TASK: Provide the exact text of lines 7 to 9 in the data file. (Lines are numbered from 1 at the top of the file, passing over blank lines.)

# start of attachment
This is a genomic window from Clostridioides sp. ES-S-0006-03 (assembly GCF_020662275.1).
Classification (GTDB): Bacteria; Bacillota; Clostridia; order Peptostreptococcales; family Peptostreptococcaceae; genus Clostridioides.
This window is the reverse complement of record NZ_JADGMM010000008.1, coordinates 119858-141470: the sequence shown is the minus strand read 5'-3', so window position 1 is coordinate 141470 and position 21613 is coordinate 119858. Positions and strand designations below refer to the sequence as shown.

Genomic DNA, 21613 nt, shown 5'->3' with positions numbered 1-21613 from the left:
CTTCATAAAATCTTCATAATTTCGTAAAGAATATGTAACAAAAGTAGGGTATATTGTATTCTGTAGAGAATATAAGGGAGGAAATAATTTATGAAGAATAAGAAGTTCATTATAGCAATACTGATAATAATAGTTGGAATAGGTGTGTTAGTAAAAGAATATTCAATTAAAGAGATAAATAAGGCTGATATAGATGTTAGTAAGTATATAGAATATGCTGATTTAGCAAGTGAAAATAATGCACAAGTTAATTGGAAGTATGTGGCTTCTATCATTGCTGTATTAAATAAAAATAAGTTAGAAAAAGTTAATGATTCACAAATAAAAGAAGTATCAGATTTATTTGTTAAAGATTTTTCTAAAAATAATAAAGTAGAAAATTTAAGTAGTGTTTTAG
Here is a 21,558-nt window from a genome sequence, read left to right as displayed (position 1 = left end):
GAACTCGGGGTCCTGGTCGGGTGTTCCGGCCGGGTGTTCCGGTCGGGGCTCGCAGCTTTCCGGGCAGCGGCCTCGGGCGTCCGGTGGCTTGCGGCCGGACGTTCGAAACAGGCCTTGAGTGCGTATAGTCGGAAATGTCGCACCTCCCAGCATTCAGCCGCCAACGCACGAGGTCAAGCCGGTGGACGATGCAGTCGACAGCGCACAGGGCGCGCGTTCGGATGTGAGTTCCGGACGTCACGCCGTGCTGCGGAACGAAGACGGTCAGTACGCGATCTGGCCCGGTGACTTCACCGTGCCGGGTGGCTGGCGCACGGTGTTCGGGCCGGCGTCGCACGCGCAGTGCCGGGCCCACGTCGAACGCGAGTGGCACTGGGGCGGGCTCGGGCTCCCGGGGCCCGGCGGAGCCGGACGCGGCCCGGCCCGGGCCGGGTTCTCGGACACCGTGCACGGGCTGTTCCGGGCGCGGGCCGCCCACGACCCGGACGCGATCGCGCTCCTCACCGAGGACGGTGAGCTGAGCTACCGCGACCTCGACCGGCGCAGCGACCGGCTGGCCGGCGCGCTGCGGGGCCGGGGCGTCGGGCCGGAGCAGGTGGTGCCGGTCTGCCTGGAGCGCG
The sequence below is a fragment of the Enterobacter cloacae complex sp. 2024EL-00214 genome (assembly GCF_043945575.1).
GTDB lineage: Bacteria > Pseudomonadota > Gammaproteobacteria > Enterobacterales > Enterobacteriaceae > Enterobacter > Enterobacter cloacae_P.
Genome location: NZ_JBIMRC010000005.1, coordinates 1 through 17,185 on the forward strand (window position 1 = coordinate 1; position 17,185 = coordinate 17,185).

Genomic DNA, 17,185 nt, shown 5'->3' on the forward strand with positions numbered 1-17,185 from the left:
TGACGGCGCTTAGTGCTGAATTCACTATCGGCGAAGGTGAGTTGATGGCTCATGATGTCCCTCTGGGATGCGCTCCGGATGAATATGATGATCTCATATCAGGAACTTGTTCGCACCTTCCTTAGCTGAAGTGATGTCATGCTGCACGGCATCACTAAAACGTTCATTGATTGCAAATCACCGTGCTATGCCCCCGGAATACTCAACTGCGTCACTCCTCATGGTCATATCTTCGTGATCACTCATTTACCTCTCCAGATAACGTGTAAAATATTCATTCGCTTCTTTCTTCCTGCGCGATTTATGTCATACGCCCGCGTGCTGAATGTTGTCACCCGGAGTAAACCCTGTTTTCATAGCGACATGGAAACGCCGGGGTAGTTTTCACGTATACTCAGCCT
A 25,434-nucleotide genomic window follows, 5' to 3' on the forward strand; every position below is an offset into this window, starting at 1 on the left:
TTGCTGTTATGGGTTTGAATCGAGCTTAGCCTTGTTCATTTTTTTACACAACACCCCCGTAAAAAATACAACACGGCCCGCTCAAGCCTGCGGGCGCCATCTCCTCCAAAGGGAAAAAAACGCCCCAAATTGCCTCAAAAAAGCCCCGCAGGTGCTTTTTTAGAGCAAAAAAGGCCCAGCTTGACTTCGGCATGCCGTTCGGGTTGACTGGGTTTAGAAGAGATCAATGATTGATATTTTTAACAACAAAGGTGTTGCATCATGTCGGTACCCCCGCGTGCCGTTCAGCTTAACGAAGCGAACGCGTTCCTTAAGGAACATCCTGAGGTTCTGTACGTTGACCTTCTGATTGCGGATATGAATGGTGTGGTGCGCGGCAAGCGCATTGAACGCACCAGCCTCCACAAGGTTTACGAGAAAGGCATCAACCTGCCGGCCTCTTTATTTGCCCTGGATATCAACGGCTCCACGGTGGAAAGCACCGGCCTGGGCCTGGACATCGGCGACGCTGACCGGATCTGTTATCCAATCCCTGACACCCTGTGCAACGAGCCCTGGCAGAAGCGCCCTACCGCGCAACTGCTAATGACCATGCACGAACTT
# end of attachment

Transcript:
GAACTCGGGGTCCTGGTCGGGTGTTCCGGCCGGGTGTTCCGGTCGGGGCTCGCAGCTTTCCGGGCAGCGGCCTCGGGCGTCCGGTGGCTTGCGGCCGGACGTTCGAAACAGGCCTTGAGTGCGTATAGTCGGAAATGTCGCACCTCCCAGCATTCAGCCGCCAACGCACGAGGTCAAGCCGGTGGACGATGCAGTCGACAGCGCACAGGGCGCGCGTTCGGATGTGAGTTCCGGACGTCACGCCGTGCTGCGGAACGAAGACGGTCAGTACGCGATCTGGCCCGGTGACTTCACCGTGCCGGGTGGCTGGCGCACGGTGTTCGGGCCGGCGTCGCACGCGCAGTGCCGGGCCCACGTCGAACGCGAGTGGCACTGGGGCGGGCTCGGGCTCCCGGGGCCCGGCGGAGCCGGACGCGGCCCGGCCCGGGCCGGGTTCTCGGACACCGTGCACGGGCTGTTCCGGGCGCGGGCCGCCCACGACCCGGACGCGATCGCGCTCCTCACCGAGGACGGTGAGCTGAGCTACCGCGACCTCGACCGGCGCAGCGACCGGCTGGCCGGCGCGCTGCGGGGCCGGGGCGTCGGGCCGGAGCAGGTGGTGCCGGTCTGCCTGGAGCGCG
The sequence below is a fragment of the Enterobacter cloacae complex sp. 2024EL-00214 genome (assembly GCF_043945575.1).
GTDB lineage: Bacteria > Pseudomonadota > Gammaproteobacteria > Enterobacterales > Enterobacteriaceae > Enterobacter > Enterobacter cloacae_P.